By definition, pain hurts. But it doesn’t just make you feel bad physically; trying to carry on in the face of unrelenting discomfort can drain your emotional resources, too.

A study of 130,880 people from the Canadian Community Health Survey found that those with arthritis experienced twice the rate of major depression and suicidal thoughts as those who didn’t have the disease. Researchers also revealed that people who reported chronic pain, limitations in daily activities and multiple health problems were more likely to be depressed.

In part, the connection is chemical. “Pain and depression share common pathways in the brain, and they’re controlled by the same two neurotransmitters, or chemical messengers: serotonin and norepinephrine,” explains psychiatrist Joseph Garbely, DO, chief medical officer at Friends Hospital in Philadelphia. “Depression can actually intensify pain, which is reason alone to seek treatment for mood disturbances that linger for more than two weeks.” 

Garbely recommends the following to achieve emotional well-being:

Take control. The life changes that often come with chronic pain can play a significant role in depression. “Ask yourself: Am I feeling bad because I’ve lost some of my independence? Because I can no longer contribute as much to my household income?” advises Dr. Garbely. Mourn your losses, and then brainstorm ways to get some control back. If you can no longer drive, for instance, don’t give up your weekly card game; have someone drive you.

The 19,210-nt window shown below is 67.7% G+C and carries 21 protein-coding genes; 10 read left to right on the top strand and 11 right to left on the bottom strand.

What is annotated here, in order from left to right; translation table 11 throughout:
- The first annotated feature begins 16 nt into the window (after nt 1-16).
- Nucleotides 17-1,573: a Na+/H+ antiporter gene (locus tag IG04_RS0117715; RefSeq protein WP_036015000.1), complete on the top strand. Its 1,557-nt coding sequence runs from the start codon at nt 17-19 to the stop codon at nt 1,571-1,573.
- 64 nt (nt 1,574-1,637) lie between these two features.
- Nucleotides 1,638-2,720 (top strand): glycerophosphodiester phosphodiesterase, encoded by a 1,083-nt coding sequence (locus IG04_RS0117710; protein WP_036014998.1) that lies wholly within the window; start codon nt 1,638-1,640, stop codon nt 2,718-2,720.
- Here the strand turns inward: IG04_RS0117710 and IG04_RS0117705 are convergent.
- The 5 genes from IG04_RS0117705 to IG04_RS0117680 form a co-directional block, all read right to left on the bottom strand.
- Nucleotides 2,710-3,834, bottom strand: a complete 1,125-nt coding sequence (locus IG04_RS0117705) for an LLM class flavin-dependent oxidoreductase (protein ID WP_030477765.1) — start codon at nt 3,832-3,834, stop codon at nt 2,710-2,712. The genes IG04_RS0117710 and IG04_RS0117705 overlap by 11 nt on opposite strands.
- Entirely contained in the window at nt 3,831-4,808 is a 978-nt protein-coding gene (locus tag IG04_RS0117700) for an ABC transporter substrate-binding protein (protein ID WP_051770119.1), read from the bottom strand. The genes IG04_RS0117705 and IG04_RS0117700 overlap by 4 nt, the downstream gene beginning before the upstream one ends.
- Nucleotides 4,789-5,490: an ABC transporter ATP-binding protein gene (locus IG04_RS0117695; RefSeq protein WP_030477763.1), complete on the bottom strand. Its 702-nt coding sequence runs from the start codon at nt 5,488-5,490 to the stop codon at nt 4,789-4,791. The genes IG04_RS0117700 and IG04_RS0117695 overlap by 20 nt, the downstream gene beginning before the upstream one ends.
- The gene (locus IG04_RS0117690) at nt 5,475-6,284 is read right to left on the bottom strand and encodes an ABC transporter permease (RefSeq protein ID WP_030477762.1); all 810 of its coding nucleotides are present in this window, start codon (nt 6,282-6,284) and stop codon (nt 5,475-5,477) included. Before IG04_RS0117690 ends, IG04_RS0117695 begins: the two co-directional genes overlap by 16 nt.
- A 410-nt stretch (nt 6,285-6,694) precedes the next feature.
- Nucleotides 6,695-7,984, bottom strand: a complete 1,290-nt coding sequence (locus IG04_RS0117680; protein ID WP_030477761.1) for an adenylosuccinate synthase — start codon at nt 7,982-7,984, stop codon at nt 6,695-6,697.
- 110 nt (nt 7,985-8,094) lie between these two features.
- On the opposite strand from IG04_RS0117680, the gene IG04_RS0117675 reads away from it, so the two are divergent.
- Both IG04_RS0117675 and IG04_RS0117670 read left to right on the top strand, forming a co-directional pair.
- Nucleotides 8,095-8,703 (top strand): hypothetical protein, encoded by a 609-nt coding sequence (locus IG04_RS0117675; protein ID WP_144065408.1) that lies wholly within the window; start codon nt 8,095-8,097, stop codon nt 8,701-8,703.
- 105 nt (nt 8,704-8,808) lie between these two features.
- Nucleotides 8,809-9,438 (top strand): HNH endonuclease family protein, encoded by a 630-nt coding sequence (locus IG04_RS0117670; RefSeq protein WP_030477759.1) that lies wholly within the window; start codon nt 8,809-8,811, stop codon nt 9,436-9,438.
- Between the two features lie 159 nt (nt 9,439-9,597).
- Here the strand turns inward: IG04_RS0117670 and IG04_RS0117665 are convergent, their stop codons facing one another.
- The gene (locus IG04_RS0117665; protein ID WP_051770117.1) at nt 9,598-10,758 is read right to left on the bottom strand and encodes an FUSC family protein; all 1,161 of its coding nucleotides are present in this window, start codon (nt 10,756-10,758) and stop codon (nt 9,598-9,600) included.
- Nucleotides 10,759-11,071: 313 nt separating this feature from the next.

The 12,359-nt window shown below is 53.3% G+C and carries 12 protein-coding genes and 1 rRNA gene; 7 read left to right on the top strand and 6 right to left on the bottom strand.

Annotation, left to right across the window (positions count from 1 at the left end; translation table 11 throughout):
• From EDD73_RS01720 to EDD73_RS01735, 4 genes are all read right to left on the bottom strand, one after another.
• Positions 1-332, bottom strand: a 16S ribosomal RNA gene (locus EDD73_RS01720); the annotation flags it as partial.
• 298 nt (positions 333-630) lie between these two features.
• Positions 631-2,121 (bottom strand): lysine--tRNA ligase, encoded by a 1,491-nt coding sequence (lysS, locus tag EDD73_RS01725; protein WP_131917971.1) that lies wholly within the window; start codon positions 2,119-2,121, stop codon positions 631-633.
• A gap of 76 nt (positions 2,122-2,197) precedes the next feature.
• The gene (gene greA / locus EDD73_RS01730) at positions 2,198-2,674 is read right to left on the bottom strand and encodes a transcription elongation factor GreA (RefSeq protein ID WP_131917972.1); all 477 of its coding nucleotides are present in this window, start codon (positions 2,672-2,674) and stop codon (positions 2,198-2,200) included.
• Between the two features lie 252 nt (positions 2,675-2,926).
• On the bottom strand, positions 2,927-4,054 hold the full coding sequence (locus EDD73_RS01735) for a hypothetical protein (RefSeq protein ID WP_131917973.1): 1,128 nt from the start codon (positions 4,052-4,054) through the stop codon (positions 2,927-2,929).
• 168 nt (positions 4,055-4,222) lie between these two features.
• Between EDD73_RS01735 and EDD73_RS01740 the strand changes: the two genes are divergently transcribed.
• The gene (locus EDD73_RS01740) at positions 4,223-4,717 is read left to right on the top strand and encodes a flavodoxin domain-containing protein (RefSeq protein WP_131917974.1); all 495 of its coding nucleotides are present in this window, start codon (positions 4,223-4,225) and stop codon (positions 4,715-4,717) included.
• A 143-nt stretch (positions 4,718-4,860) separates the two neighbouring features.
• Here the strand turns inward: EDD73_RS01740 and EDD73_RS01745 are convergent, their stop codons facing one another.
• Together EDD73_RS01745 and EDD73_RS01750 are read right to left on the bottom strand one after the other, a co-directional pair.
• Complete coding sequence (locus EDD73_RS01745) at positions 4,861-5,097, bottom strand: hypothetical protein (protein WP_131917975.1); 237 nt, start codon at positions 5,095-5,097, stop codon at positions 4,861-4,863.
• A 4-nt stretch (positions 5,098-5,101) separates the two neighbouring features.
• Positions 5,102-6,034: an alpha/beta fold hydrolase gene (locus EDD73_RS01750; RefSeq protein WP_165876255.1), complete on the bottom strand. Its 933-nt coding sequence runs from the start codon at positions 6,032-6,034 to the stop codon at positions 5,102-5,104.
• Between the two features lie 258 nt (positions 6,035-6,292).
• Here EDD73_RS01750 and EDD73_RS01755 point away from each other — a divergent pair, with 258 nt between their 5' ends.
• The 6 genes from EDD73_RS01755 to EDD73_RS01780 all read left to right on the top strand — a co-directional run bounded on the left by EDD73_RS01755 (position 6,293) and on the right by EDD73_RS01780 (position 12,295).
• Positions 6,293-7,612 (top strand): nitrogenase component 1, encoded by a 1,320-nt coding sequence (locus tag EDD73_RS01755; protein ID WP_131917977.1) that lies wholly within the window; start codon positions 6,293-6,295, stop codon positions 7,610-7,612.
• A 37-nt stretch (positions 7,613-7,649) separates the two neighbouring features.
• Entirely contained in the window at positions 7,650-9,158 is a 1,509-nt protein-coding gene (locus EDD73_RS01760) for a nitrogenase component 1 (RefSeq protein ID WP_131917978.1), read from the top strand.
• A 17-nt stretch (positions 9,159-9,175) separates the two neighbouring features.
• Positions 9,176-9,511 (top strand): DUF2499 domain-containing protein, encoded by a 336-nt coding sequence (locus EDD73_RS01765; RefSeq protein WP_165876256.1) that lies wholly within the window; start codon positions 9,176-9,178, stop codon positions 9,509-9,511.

Be open with your doctor. “People are afraid to use the ‘D’ word because of the stigma that comes with depression – but they’ll open up about symptoms that are often the result of depression, like lethargy and insomnia,” notes Dr. Garbely. It’s important to tell your doctor that you’re feeling blue, so he or she can help treat the condition, not just the symptoms.

Consider a double-duty drug. While standard antidepressants, including selective serotonin reuptake inhibitors (SSRIs) like fluoxetine (Prozac) and sertraline (Zoloft) improve mood, Dr. Garbely encourages people with both chronic pain and depression to consider amore recent class of drugs called serotonin-norepinephrine reuptake inhibitors (SNRIs), including venlafaxine (Effexor) and duloxetine (Cymbalta).

“These drugs target both serotonin and norepinephrine," Dr. Garbely says, "so they ease pain as well as depression.”

Talk it out. Many health insurance plans cover talk therapy, and studies show that people get more relief from a therapy-plus-antidepressant approach than from medication alone.